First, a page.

How to deter foxes from your garden
In the UK foxes are indigenous wild animals and have never been legally classified as ‘vermin’. They play an important part of our eco-system and are no threat to humans. If you do not want foxes in your garden, be aware that foxes are protected from cruelty and unlawful killings by the Wild Mammal Protection Act and it is a criminal offence to fill in a live fox earth or poison foxes. A licensed culler could legally shoot foxes on your land (at great expense to you) however this would not solve your fox “problem”. Professor Dawn Scott, the UK’s leading fox expert explains:
“Shooting foxes is not the solution. This is only a short-term “fix” and other foxes will move in. As they will be setting up territories, it is likely there will actually be more feces as the territory, temporarily vacant is disputed by other foxes. I would recommend to use humane deterrents on areas they don’t want foxes to defecate in to try to persuade them away. Killing them won’t solve the problem, it will only cause more problems.”
If your garden is a habitat that is enticing to a fox you need to alter and fox-proof this habitat as otherwise other foxes will claim your garden as their territory. Because more and more green spaces in urban areas are being destroyed, a vacant garden that offers easy access and some cover is irresistible for a fox looking to establish their territory. There are many ways you can deter foxes humanely. You can use a non-lethal and biodegradable scent deterrent such as Scoot to give the fox a nudge to move on. Advice and more permanent fox deterrent services are also available from companies such as Foxagon. A few simple alterations can be very efficient and stop foxes from building a den under your decking etc.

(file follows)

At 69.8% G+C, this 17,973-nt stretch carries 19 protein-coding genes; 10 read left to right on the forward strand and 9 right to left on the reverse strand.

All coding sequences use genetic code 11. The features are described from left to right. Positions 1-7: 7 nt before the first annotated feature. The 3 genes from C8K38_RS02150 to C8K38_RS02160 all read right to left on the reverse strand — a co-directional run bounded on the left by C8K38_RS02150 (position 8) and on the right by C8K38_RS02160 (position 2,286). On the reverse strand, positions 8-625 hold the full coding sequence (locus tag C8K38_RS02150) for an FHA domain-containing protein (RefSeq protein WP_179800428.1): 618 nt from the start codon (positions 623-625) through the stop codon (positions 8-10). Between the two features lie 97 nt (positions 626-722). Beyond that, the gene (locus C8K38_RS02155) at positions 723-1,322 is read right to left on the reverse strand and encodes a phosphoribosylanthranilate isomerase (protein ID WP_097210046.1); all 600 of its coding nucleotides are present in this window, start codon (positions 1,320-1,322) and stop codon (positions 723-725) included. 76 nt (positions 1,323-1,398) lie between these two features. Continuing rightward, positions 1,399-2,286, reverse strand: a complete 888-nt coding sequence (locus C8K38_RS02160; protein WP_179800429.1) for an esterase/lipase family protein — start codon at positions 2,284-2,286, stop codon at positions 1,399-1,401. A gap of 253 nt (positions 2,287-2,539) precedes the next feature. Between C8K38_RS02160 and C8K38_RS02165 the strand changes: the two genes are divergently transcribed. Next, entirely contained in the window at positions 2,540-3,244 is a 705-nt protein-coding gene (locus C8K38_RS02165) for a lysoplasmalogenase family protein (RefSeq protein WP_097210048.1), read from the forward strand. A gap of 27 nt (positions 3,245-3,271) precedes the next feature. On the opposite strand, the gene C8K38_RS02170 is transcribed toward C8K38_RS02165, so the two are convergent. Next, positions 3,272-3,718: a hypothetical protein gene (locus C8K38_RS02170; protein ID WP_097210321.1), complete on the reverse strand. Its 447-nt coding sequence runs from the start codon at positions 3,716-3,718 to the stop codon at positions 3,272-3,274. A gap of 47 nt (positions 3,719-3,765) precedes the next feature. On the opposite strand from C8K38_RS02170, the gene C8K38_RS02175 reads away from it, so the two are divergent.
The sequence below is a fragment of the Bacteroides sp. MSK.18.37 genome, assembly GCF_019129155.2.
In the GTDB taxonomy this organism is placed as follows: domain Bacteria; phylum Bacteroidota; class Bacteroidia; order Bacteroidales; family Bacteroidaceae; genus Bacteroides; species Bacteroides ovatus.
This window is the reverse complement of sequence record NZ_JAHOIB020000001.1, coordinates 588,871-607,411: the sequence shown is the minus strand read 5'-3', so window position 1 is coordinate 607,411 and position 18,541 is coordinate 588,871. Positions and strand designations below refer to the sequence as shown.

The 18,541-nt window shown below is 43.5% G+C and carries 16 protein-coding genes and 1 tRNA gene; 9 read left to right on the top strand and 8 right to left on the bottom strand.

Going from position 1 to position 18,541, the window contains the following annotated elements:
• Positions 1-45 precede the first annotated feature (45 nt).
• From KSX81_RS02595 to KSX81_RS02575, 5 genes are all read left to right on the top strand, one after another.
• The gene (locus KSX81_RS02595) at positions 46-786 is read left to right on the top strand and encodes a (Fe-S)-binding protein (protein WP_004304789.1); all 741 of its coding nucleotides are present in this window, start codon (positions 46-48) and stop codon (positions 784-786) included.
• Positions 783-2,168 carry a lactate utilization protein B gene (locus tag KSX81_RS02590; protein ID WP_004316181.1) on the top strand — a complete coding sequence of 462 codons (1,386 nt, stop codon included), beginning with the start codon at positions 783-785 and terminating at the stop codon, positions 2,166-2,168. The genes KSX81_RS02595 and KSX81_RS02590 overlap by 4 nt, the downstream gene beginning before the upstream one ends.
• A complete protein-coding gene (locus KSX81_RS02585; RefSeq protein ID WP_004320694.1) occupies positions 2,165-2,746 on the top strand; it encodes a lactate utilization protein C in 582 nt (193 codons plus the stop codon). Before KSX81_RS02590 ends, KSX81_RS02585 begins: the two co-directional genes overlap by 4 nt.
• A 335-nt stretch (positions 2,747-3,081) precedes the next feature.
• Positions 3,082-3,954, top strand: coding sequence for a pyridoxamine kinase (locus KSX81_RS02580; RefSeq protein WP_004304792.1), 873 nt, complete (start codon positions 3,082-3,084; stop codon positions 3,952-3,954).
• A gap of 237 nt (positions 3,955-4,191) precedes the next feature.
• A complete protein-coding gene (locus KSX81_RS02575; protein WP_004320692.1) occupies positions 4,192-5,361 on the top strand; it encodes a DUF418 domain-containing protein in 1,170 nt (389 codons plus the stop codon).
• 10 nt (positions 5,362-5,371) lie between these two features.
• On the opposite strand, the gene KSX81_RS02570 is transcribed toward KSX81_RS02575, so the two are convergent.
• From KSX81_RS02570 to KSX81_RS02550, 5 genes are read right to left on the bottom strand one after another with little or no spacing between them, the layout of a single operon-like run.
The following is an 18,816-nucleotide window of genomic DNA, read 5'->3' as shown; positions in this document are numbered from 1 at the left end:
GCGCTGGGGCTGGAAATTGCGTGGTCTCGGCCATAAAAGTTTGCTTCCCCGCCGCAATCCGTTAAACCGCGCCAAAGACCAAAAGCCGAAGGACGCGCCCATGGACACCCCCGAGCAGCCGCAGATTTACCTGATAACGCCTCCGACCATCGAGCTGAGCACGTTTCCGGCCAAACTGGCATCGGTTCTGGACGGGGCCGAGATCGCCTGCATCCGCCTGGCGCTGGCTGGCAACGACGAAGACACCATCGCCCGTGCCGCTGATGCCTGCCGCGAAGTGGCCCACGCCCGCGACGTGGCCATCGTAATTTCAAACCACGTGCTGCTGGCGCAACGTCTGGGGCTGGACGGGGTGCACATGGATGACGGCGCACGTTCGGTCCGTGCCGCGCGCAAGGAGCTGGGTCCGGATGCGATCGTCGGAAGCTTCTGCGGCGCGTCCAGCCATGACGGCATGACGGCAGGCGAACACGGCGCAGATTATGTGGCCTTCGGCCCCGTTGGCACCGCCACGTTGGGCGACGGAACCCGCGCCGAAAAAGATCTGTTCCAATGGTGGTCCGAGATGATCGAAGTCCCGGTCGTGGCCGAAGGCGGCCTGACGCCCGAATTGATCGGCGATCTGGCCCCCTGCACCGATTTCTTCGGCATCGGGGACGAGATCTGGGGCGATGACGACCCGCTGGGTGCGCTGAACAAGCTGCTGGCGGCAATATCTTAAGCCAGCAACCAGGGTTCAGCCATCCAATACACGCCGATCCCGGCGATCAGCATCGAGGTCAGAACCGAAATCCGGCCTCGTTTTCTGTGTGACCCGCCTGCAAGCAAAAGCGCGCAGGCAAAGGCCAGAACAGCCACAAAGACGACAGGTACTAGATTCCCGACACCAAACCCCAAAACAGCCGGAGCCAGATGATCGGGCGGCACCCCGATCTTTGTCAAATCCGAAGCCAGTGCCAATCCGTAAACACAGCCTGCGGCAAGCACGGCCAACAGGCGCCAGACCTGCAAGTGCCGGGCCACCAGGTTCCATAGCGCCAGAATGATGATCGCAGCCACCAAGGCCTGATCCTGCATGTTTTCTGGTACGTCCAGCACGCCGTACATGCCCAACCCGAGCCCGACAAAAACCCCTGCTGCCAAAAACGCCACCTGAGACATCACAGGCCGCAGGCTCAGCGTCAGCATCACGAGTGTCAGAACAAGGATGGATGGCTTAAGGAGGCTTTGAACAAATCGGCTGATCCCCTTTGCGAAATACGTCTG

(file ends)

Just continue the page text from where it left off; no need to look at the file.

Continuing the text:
If there is a den in your garden with vulnerable young cubs, on some occasions a vixen will chase predatory pets such as cats and dogs away from her den to protect her cubs. Cats and dogs are both prolific predators that can and will kill fox cubs. Even though normally a fox would fear a dog or cat and give them a wide berth, a mother’s instinct to protect her young will make her more fearless, standing up to predators to keep them at bay. The advice given by Professor Dawn Scott, leading UK expert on foxes is to “not let your pets out unsupervised and keep dogs on a lead”. This may be inconvenient but will avoid conflict or further harm. Let your pets scent mark in the garden, so the vixen is aware of the continuing presence of a predator and may choose to move her vulnerable young to a safer environment. Once the vixen and cubs have moved on, you can take the necessary steps to make the den area inaccessible for future fox families.
Note that the problems you are facing are only temporary. Foxes may dig in your garden to cache food or poo to scent mark their patch. Cubs may chew plants when teething to check what is edible. But when you use a scent deterrent on the lawn or around precious plants these problems should subside. You can also chuck out old socks or rags destined for the bin for the fox cubs to chew instead of plants.
Note: If you normally do not have foxes visit our garden but suddenly see a lot of foxes frequenting your garden in summer time, this does not mean that your garden is “infested” with foxes or you are “overrun” by foxes. In summer adult foxes take their cubs on a tour of the neighbourhood, so it is more common to see multiple foxes at the same time, often during the day. Cubs are less fearful of humans than adults and as they learn to be independent they may be more active, looking for food often during the day. However the cubs will soon disperse to claim their own territory. Many juvenile foxes get killed when they start exploring – statistically only one out of five cubs will live until their first birthday. So the fox population is self-regulating. Fox lives are tough and short and to a fox it makes all the difference if they find a garden where they are allowed to play or rest up. We are facing a biodiversity crisis, so the more people are willing to share their space with wildlife and treat these animals with compassion, the better for the ecology of the planet. Personally I believe to have foxes frequent my garden it is a wonderful opportunity to learn about these indigenous and iconic animals and I enjoy any sightings and monitoring their lives with a trail camera.